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40 Cards in this Set

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What percentage of the Earth's continental surface is covered by sedimentary rocks?
75%
What are the five steps to form a sedimentary rock?
weathering, transportation, deposition, compaction, lithification
What is rock strata?
layers
Sedimentary rocks typically occur in what form?
layers (or strata)
What is a clast?
part of another rock that is weathered away/broken from another rock
What does the texture of a sedimentary rock do?
serves as an indicator of the type of energy levels
moving water=
high energy environment
quiet water=
low energy environment
poor sediment sorting=
inconsistent energy conditions
good sediment sorting=
consistent energy conditions
What is the sediment size range for sandstone?
.0625-2 mm
Quartz sandstone:
spent a long time in depositional basin; climate probably humid because feldspars weathered away and formed clay
arkose sandstone:
rich in feldspars; fizzes (has effervescence); comes from rapid weathering of granite rocks
lithic sandstone:
"dirty sandstone"; high volume of clay; sand size particles poorly sorted; forms in seas near fast-rising mountains; fresh sediment that doesn't fully weather down
what is the sediment size range of conglomerates and breccias?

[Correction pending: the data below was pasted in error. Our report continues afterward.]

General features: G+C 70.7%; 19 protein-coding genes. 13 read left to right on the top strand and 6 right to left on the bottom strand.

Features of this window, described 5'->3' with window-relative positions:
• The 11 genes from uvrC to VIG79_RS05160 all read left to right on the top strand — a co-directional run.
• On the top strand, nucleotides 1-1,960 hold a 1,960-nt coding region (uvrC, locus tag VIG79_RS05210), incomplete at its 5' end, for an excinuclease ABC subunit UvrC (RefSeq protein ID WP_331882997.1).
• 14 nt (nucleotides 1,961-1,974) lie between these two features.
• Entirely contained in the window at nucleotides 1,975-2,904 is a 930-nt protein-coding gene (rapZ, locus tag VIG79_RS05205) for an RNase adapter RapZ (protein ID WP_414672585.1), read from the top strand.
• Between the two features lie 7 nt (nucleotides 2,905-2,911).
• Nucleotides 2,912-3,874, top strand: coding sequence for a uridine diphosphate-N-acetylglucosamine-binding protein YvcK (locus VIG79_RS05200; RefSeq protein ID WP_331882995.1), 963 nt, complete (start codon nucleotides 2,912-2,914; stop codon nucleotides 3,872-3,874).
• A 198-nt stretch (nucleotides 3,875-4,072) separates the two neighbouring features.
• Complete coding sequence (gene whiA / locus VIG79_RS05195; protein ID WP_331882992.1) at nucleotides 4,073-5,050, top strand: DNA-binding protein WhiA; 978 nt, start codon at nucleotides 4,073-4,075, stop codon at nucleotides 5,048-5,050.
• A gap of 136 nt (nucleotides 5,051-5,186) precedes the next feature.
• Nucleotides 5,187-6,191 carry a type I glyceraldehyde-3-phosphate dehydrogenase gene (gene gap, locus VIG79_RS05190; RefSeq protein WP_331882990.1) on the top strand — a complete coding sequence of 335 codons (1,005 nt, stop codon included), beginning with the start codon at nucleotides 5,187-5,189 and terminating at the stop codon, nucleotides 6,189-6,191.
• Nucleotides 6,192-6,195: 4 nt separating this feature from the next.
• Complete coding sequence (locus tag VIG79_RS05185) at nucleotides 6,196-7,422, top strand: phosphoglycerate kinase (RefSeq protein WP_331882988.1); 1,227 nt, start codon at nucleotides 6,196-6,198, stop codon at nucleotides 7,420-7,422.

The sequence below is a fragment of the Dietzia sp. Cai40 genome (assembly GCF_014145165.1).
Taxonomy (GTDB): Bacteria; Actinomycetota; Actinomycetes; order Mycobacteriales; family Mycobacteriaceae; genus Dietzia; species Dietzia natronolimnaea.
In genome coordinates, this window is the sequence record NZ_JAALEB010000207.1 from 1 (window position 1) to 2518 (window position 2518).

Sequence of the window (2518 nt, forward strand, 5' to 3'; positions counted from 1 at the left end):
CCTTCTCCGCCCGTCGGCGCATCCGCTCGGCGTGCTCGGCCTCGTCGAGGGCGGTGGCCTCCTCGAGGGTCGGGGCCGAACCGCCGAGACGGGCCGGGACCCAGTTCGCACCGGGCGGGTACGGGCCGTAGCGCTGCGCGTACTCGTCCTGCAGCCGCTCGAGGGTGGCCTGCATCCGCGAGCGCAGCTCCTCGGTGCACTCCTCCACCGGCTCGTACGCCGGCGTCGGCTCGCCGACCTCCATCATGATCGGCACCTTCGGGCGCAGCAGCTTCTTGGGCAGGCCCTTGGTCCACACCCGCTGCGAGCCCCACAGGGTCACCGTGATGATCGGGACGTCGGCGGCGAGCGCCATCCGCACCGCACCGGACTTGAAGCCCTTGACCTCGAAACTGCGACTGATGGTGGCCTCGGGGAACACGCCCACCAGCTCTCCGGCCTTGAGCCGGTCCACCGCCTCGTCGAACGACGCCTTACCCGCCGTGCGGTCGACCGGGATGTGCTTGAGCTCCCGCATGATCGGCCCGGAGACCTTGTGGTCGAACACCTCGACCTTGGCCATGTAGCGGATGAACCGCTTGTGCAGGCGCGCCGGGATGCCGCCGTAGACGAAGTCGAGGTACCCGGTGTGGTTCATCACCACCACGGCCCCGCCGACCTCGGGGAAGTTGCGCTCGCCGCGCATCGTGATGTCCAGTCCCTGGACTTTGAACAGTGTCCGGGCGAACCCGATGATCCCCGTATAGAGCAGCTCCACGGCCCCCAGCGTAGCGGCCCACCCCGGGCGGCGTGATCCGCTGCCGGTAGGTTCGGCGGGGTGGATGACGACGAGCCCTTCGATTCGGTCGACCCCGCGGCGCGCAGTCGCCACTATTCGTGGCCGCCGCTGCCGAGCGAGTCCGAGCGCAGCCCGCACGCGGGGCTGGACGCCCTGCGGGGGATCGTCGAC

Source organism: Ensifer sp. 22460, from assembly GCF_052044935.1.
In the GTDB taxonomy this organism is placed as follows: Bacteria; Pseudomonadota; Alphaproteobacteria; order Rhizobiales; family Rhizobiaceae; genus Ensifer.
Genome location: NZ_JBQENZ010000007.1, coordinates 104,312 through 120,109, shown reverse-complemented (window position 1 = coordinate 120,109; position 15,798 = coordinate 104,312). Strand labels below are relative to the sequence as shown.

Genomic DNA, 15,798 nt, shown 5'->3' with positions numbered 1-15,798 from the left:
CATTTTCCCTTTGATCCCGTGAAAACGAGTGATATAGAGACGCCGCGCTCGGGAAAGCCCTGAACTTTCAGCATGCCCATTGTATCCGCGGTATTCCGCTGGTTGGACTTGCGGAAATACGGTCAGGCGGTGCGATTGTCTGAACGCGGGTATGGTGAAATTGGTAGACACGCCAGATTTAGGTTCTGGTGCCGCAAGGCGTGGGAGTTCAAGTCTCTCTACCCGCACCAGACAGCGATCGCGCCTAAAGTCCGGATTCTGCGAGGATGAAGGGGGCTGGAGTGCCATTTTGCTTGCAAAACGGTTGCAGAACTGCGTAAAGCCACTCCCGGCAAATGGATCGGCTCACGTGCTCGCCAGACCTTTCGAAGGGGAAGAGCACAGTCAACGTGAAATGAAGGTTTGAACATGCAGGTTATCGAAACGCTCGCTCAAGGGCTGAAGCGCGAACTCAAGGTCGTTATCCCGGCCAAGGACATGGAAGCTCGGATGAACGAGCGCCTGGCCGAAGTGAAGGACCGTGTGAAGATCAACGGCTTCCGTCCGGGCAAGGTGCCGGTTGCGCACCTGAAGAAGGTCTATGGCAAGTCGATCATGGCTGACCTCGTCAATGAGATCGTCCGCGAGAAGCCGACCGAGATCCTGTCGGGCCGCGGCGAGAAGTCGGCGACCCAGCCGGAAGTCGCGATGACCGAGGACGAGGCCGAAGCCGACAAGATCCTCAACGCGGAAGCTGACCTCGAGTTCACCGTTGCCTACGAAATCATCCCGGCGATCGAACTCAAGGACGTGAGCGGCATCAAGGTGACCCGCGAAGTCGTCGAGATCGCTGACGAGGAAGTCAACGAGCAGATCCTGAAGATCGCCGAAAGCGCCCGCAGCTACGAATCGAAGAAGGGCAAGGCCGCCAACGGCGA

at least 2mm
What type of sediments does a conglomerate have?
rounded
What type of sediments does a breccia have?
angular
What depositional environment do conglomerates and breccias form in?
in high-energy environments where rocks are eroded and carried downhill so fast that they don't get broken down
Shale:
detrital, clastic sedimentary rock formed by compaction of clay, silt, or mud--very low energy conditions
Chemical sedimentary rocks:
formed from salt from water in the ocean or from a lake; reacts with acid
Limestone:
usually contains the calcite and reacts with acid
chert and flint:
forms where sponges and oceanic creatures get fossilized in limestone and they are replaced by silica
gypsum:
calcium sulfate with 2 molecules of water
Halite:
rock salt
Coal:
fossil fuel created from the remains of plants that lived and died about 100-400 million years ago when parts of earth were covered with huge swampy forests
Bedding:
commonly show layering and other structures created by movement of sediment, sorting of sediment, etc.
cross bedding:
angularly bedding sandstone formed by wind or water commonly in dunes, streams, deposits, and tidal areas
graded bedding:
characterized by progressive decrease in grain size--big grains on bottom, fine on top
ripple marks:
occur due to movement in water and the mark is left behind in the rock
mud cracks:
occurs when water evaporates and mud loses its moisture
sole marks:
develop as irregularity on bottom of rock layer; it's a cast of a depression on the top surface of the underlying rock
alluvial fan:
fan-shaped deposits of gravel, sand, and mud that accumlate many basins at bases of mtn. ranges--only on dry land
trace fossils:
represents something was there at one time but not anymore
Eolian environment:
desert with wind--arid regions
Swamp environment:
humd regions w/ plant and tree lige still in water conditions--coal reserves
Lacustrine environment:
lake--no salt water; continental lowlands, freshwater lakes; very low energy conditions; shale is common
Glacial environment:
areas where sediment is deposited by glaciers; occurs at megins of ice
Marine environment:
salt water in ocean (or sea); lagoons, continental shelf and deep ocean basins
Shoreline environments
along continental edges where wave action erodes bedrock and soil; where ocean touches continents
Fluvial environment:
rivers, streams, tributaries, and deltas